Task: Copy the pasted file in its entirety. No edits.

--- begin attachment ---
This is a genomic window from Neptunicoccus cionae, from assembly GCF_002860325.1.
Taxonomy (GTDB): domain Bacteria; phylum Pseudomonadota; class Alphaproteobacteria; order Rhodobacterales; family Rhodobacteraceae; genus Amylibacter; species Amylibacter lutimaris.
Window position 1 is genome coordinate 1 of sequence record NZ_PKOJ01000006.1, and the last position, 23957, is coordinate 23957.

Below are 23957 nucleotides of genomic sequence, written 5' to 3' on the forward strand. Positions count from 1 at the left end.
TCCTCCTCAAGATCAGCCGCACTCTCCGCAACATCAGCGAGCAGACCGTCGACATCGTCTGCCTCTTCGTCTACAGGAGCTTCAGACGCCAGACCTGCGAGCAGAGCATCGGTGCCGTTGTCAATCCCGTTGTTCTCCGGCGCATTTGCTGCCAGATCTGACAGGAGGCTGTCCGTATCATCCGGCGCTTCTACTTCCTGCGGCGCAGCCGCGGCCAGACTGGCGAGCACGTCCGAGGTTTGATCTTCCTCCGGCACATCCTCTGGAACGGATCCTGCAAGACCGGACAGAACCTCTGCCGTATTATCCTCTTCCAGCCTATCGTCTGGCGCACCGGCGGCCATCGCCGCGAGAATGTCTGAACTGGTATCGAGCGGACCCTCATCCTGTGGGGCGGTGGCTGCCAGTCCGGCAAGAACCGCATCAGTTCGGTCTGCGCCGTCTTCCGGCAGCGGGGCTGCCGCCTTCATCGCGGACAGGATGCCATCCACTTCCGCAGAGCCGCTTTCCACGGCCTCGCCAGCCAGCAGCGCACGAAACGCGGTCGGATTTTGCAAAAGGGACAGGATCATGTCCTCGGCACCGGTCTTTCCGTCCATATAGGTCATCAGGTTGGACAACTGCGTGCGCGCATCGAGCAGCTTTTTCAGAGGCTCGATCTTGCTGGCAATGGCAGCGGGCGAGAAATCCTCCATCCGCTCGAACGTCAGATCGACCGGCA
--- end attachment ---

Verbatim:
This is a genomic window from Neptunicoccus cionae, from assembly GCF_002860325.1.
Taxonomy (GTDB): domain Bacteria; phylum Pseudomonadota; class Alphaproteobacteria; order Rhodobacterales; family Rhodobacteraceae; genus Amylibacter; species Amylibacter lutimaris.
Window position 1 is genome coordinate 1 of sequence record NZ_PKOJ01000006.1, and the last position, 23957, is coordinate 23957.

Below are 23957 nucleotides of genomic sequence, written 5' to 3' on the forward strand. Positions count from 1 at the left end.
TCCTCCTCAAGATCAGCCGCACTCTCCGCAACATCAGCGAGCAGACCGTCGACATCGTCTGCCTCTTCGTCTACAGGAGCTTCAGACGCCAGACCTGCGAGCAGAGCATCGGTGCCGTTGTCAATCCCGTTGTTCTCCGGCGCATTTGCTGCCAGATCTGACAGGAGGCTGTCCGTATCATCCGGCGCTTCTACTTCCTGCGGCGCAGCCGCGGCCAGACTGGCGAGCACGTCCGAGGTTTGATCTTCCTCCGGCACATCCTCTGGAACGGATCCTGCAAGACCGGACAGAACCTCTGCCGTATTATCCTCTTCCAGCCTATCGTCTGGCGCACCGGCGGCCATCGCCGCGAGAATGTCTGAACTGGTATCGAGCGGACCCTCATCCTGTGGGGCGGTGGCTGCCAGTCCGGCAAGAACCGCATCAGTTCGGTCTGCGCCGTCTTCCGGCAGCGGGGCTGCCGCCTTCATCGCGGACAGGATGCCATCCACTTCCGCAGAGCCGCTTTCCACGGCCTCGCCAGCCAGCAGCGCACGAAACGCGGTCGGATTTTGCAAAAGGGACAGGATCATGTCCTCGGCACCGGTCTTTCCGTCCATATAGGTCATCAGGTTGGACAACTGCGTGCGCGCATCGAGCAGCTTTTTCAGAGGCTCGATCTTGCTGGCAATGGCAGCGGGCGAGAAATCCTCCATCCGCTCGAACGTCAGATCGACCGGCA